May 9 • Peter Malliaras

Monitoring Physical Activity Using Wearable Technology in People With Achilles Tendinopathy Undergoing Physiotherapy Treatment: A Feasibility Prospective Cohort Study

Hi everyone,

You may have come across a feasibility cohort study conducted by former PhD student Dr. Sanam Tavakkoli. I wanted to share some interesting findings from this study.

What we did:

Sanam followed 30 individuals who were undergoing community-based physiotherapy treatment for Achilles tendinopathy for a period of 12 weeks. She had them wear an IMU (inertial measurement unit) sensor for a week at baseline, and then again around 6 and 12 weeks. The aim was to determine whether we could monitor their physical activity (steps) and biomechanical surrogate measures during gait. The IMU is equipped with advanced components that accurately measure rotations and accelerations. We used swing acceleration as a surrogate measure of ankle propulsion, shank angular velocity at initial contact as a surrogate for impact, and peak stride rate as a surrogate for fastest walking speed.

What we found:

Surprisingly, the participants were happy to wear the IMU, and adherence was excellent (great job, Sanam!). This indicates that we can consider using IMUs to monitor physical activity for larger studies in the future.

We conducted preliminary data analysis and have summarized some key takeaways below:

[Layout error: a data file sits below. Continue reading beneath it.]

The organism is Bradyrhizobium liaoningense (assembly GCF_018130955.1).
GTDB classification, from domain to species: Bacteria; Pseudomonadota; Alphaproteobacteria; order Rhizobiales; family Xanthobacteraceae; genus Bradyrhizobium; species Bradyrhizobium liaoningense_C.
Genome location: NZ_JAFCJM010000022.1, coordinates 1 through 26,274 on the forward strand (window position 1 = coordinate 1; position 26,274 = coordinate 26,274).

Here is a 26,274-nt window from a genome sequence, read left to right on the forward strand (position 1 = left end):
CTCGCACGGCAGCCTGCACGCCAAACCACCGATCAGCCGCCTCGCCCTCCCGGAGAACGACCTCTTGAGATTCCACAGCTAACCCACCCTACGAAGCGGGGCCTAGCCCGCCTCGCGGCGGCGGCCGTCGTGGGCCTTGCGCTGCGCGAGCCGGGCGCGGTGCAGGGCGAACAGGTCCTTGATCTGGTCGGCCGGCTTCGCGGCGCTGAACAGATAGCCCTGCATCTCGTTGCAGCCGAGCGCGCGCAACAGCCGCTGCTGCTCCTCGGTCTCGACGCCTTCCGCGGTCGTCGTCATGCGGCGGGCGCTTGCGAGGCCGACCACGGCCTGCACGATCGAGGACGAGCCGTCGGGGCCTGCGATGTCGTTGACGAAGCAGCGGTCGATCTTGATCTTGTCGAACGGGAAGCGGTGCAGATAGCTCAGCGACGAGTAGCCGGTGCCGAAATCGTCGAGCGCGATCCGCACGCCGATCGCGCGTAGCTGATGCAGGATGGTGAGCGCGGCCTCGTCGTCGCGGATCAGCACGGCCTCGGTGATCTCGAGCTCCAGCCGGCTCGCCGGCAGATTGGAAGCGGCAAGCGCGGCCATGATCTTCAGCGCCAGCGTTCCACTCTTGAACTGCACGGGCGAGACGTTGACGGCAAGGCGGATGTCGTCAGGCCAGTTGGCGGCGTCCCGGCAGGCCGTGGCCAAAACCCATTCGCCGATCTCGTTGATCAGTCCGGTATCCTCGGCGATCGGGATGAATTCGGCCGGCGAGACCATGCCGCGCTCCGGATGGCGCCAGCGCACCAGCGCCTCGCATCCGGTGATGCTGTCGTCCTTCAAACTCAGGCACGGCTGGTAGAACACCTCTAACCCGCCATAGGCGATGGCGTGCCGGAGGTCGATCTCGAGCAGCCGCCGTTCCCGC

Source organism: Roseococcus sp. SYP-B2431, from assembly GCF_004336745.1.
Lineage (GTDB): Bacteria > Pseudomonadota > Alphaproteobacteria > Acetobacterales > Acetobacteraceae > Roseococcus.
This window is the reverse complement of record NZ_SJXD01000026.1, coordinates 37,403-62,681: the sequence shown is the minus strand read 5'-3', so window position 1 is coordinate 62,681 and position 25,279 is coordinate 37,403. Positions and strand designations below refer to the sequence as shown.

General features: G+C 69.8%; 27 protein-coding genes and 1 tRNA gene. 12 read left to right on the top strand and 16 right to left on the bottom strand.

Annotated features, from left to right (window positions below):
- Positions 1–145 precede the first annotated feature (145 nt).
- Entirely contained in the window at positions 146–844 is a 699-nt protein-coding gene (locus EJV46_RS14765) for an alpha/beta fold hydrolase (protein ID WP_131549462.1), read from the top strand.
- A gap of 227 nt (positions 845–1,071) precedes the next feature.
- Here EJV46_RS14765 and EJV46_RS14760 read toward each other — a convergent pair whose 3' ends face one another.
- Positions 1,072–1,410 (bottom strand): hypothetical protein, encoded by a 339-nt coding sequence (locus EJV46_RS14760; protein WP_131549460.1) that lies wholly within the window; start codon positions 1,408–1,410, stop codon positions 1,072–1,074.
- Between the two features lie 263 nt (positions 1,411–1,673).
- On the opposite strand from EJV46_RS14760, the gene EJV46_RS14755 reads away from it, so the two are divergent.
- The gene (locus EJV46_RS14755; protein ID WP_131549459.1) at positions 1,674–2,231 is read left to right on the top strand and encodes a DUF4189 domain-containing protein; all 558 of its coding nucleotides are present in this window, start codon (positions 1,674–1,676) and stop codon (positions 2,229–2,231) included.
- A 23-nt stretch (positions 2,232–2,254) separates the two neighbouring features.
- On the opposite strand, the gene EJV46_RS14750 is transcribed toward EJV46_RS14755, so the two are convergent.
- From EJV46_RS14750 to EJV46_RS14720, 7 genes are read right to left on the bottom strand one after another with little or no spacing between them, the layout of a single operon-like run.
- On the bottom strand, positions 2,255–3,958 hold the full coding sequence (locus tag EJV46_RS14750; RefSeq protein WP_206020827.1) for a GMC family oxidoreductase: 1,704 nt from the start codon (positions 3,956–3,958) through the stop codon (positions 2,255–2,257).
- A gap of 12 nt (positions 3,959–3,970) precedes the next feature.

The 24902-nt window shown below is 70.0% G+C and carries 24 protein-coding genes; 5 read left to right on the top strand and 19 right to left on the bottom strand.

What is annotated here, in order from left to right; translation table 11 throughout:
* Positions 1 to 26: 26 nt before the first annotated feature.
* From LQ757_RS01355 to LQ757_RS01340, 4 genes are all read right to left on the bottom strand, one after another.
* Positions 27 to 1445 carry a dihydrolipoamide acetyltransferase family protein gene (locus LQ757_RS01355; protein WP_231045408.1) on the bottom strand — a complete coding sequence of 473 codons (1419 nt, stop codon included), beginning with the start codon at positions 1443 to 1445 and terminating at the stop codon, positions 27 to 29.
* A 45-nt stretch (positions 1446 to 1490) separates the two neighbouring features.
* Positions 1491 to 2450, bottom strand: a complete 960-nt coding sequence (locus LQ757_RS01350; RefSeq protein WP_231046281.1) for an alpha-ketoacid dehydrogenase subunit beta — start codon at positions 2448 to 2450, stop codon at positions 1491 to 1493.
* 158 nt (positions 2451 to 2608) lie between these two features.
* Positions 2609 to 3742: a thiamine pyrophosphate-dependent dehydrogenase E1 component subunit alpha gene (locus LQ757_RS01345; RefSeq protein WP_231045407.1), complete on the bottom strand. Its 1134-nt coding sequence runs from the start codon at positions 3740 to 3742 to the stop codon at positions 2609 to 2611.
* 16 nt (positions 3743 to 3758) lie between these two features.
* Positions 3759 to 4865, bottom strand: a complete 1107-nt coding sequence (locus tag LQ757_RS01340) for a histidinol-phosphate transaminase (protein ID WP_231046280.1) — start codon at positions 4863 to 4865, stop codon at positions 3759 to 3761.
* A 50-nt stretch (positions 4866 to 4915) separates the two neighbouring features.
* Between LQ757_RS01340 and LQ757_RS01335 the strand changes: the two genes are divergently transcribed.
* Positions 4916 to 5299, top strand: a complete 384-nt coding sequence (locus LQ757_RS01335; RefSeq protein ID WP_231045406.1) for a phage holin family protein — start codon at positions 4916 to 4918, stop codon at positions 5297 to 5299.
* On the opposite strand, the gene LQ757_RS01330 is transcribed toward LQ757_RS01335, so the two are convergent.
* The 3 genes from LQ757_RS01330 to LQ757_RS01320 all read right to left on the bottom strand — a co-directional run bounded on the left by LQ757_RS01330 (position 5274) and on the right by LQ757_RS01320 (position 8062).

• Improvement in pain and disability over the 12-week period was modest and not clinically significant for many individuals. Generally, people tend to do better in randomized trials, possibly due to the Hawthorne effect.
  • There was a decrease in step count at 6 weeks, which returned to near-baseline levels at 12 weeks with no overall increase.
  • IMU measures of physical activity (average over the study) were more highly correlated with baseline kinesiophobia (fear of movement) than pain/disability.
  • Self-reported measures of physical activity did not show significant correlation with anything.

Why is this important?

Although this is just a starting point, our data confirm the need for better measures of physical activity and to pay attention to whether individuals who experience 'recovery' from painful conditions like Achilles tendinopathy also return to their desired physical activities.